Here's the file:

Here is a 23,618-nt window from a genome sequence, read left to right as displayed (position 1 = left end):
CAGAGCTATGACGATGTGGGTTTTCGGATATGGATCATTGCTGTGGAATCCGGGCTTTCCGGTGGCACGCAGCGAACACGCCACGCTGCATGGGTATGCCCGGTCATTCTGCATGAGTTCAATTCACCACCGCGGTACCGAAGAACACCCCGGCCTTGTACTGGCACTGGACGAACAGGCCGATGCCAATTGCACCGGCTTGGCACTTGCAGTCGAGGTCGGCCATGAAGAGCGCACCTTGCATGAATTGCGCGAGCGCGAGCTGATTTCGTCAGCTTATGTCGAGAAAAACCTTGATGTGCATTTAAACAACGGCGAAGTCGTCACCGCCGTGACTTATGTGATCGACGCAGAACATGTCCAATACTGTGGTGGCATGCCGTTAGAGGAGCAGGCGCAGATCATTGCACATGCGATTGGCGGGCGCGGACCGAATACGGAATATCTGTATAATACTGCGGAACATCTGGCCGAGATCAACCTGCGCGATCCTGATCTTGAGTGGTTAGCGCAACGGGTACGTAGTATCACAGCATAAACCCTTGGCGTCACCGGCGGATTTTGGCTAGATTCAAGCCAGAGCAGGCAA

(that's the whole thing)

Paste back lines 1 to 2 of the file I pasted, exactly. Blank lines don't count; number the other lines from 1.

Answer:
Here is a 23,618-nt window from a genome sequence, read left to right as displayed (position 1 = left end):
CAGAGCTATGACGATGTGGGTTTTCGGATATGGATCATTGCTGTGGAATCCGGGCTTTCCGGTGGCACGCAGCGAACACGCCACGCTGCATGGGTATGCCCGGTCATTCTGCATGAGTTCAATTCACCACCGCGGTACCGAAGAACACCCCGGCCTTGTACTGGCACTGGACGAACAGGCCGATGCCAATTGCACCGGCTTGGCACTTGCAGTCGAGGTCGGCCATGAAGAGCGCACCTTGCATGAATTGCGCGAGCGCGAGCTGATTTCGTCAGCTTATGTCGAGAAAAACCTTGATGTGCATTTAAACAACGGCGAAGTCGTCACCGCCGTGACTTATGTGATCGACGCAGAACATGTCCAATACTGTGGTGGCATGCCGTTAGAGGAGCAGGCGCAGATCATTGCACATGCGATTGGCGGGCGCGGACCGAATACGGAATATCTGTATAATACTGCGGAACATCTGGCCGAGATCAACCTGCGCGATCCTGATCTTGAGTGGTTAGCGCAACGGGTACGTAGTATCACAGCATAAACCCTTGGCGTCACCGGCGGATTTTGGCTAGATTCAAGCCAGAGCAGGCAA